The University of Auckland
From Tea Stains to Coatings: Polyphenol Chemistry towards Antimicrobial Surfaces
Name(s) of author(s):
Tea stains are ubiquitous and annoying due to their omnipotent fouling properties and are difficult to remove. However, such characteristics of tea stains may translate to ideal adhesive properties in terms of surface coatings. Inspired by the commonly seen tea and coffee stains, we report a surface-independent coating strategy that takes advantage of tea stains' strong adhesive property on diverse materials including metals, plastics and glass. A simple dip-coating procedure forms a thin layer of coating with a typical thickness ranging from 10-100nm. The as-formed coating is colourless and resistant to common solvents, including water. However, it can be easily removed under alkaline conditions. Such unique property prompted us to find out the science behind it.
Similar to the events happening in brewing a cup of tea, it is believed that the coating formation takes two steps. Firstly, initial surface adsorption is achieved through electrostatic interactions and dispersion forces between the surface and phenolic molecules, in which protonated amine group is believed to play a critical role. After the initial adsorption, polyphenol underwent oxidative polymerization, leading to highly cross-linked polymer chains and reduced solubility, which gradually deposited onto the initially adsorbed layer. In addition, the hydrated salts in the solution can be incorporated into the polymeric matrices, in which cation-Pi interaction is the dominant driving force.A significant advantage of polyphenol coating is that the various chemical bonds within the matrices make subsequent functionalization achievable. In such a way, we took advantage of the strong interaction between aromatic Pi electron with silver ions to the in situ synthesis of silver nanoparticles (AgNPs) for facile antimicrobial and antiviral surface strategy. An up to 7 log CFU/mL reduction of both Gram-positive and Gram-negative bacteria was achieved in 2-hour exposure of bacterial cells to the AgNP-modified polypropylene films. In the antiviral assay, where T7 bacteriophage was used as a model naked virus, an 8 log PFU/mL reduction was obtained within 2-hour contact.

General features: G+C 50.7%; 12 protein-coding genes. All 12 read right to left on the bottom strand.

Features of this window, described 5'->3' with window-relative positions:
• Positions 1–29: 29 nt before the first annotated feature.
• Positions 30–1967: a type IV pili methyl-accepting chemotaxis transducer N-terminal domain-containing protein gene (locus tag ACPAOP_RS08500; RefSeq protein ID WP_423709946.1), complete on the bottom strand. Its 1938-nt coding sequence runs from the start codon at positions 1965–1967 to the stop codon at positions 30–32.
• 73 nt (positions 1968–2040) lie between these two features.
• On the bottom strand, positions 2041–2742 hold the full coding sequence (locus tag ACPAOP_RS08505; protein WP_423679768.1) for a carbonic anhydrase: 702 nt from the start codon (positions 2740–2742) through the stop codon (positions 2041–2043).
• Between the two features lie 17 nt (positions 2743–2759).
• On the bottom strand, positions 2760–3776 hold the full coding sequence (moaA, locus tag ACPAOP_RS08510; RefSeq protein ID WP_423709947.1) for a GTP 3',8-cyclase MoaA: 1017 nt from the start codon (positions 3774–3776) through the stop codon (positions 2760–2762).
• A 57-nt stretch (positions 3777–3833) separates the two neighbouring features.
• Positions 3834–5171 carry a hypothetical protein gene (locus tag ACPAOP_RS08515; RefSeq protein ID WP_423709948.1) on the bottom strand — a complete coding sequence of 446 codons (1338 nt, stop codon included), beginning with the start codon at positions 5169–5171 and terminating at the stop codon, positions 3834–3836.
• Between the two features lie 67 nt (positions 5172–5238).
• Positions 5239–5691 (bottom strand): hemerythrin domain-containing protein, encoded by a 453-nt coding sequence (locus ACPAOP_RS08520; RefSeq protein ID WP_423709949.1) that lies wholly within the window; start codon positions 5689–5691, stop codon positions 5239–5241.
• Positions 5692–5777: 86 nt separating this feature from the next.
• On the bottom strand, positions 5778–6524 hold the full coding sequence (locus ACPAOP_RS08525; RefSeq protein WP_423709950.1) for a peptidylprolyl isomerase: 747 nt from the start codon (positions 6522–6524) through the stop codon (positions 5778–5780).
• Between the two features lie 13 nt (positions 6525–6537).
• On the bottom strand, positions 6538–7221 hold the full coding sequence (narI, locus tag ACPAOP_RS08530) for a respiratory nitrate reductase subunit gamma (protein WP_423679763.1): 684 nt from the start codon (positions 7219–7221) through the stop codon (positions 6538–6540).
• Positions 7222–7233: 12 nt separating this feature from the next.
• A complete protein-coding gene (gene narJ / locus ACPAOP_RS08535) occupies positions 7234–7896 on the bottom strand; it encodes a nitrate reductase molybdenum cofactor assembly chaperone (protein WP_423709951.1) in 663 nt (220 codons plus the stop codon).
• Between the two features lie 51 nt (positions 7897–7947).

Mr Boyang Xu acquired his Bachelor of Science degree at Shenyang Pharmaceutical University, China, during which he was educated and trained as a Medicinal Chemist.
After that, he received a Master of Science degree with a specialization in Food Science at The University of Auckland. He is now studying as a PhD student at the same university with a project focusing on surface coatings of food origins.